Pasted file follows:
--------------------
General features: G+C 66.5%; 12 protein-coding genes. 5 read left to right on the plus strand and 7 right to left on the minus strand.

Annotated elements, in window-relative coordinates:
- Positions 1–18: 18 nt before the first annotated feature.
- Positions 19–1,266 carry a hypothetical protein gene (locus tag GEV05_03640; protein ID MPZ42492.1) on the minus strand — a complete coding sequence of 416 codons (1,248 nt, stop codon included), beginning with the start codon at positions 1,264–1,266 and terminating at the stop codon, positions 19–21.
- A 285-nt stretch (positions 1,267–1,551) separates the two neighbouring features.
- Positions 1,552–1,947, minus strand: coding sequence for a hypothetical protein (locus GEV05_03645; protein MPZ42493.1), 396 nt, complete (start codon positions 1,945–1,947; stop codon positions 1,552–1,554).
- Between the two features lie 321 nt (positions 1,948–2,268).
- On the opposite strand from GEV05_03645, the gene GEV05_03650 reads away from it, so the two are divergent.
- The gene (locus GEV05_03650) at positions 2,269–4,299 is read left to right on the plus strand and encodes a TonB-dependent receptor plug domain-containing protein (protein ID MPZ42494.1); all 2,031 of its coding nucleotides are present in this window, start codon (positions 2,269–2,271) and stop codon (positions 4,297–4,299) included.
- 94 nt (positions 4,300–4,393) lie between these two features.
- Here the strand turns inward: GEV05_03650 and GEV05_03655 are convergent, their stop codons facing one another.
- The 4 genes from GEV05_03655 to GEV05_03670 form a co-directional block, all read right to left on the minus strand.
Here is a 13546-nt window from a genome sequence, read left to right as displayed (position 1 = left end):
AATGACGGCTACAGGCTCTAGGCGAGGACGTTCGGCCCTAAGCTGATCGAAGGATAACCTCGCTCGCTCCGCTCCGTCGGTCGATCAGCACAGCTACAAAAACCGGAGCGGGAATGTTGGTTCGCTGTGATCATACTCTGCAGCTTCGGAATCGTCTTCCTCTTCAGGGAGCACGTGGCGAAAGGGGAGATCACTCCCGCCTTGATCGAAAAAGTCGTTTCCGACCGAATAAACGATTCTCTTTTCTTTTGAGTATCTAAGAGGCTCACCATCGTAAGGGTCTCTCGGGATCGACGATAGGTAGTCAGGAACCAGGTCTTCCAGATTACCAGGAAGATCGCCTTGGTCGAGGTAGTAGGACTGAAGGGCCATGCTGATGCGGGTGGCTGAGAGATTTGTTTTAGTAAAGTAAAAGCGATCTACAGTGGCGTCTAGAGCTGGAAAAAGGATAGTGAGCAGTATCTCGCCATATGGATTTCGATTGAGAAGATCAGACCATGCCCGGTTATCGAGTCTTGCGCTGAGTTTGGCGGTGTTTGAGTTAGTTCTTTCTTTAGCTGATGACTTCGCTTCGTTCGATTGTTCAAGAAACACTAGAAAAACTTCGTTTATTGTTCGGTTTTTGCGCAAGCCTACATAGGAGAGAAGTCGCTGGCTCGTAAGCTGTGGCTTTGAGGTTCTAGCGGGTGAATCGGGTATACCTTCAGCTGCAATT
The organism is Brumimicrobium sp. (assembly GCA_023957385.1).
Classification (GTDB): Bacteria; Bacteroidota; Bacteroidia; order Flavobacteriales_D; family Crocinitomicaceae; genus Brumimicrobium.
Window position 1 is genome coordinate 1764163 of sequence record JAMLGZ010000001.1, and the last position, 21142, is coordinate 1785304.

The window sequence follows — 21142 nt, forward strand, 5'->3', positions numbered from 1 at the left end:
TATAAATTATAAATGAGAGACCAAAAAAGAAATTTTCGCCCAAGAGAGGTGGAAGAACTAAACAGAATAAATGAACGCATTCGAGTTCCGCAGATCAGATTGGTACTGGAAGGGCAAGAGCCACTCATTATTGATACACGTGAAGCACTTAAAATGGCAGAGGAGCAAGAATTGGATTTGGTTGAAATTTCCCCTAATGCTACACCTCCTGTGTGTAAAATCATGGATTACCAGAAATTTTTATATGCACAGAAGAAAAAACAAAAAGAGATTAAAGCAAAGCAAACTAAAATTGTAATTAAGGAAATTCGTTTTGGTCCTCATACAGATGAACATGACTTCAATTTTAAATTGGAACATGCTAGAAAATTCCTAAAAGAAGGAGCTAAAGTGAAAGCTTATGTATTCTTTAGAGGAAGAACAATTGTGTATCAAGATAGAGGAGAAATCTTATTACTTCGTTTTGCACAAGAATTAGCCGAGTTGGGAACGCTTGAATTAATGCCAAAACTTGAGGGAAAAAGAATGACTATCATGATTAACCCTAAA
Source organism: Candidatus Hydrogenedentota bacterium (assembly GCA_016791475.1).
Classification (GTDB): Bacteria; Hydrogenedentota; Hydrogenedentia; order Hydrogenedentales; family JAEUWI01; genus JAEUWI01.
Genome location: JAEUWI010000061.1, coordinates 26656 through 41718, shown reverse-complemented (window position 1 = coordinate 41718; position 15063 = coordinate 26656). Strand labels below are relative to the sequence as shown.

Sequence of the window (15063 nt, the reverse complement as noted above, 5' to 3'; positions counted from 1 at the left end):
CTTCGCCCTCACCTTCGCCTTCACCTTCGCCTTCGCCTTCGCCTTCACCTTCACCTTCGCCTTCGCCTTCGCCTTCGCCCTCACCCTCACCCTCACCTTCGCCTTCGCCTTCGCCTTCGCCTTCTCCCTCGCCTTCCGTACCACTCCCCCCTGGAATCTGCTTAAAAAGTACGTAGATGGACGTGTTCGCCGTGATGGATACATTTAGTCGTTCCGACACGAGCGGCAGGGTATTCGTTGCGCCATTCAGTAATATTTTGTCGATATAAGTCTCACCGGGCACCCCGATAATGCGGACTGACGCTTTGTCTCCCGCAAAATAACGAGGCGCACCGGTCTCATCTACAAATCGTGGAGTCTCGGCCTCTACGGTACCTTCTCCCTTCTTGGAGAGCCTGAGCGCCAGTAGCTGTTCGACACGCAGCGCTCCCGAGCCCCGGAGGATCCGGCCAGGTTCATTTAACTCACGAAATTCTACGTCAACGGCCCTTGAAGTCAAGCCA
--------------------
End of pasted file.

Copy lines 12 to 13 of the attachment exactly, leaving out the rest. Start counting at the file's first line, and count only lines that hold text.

- The 4 genes from GEV05_03655 to GEV05_03670 form a co-directional block, all read right to left on the minus strand.
Here is a 13546-nt window from a genome sequence, read left to right as displayed (position 1 = left end):